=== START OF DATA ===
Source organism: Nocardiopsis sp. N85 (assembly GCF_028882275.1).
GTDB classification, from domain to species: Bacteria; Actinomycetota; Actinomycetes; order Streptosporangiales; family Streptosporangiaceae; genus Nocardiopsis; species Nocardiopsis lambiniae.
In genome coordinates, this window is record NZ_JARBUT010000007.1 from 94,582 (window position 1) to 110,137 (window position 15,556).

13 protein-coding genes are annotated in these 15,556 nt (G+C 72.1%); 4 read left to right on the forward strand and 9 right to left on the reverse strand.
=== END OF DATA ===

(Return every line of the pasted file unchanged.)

Source organism: Nocardiopsis sp. N85 (assembly GCF_028882275.1).
GTDB classification, from domain to species: Bacteria; Actinomycetota; Actinomycetes; order Streptosporangiales; family Streptosporangiaceae; genus Nocardiopsis; species Nocardiopsis lambiniae.
In genome coordinates, this window is record NZ_JARBUT010000007.1 from 94,582 (window position 1) to 110,137 (window position 15,556).

13 protein-coding genes are annotated in these 15,556 nt (G+C 72.1%); 4 read left to right on the forward strand and 9 right to left on the reverse strand.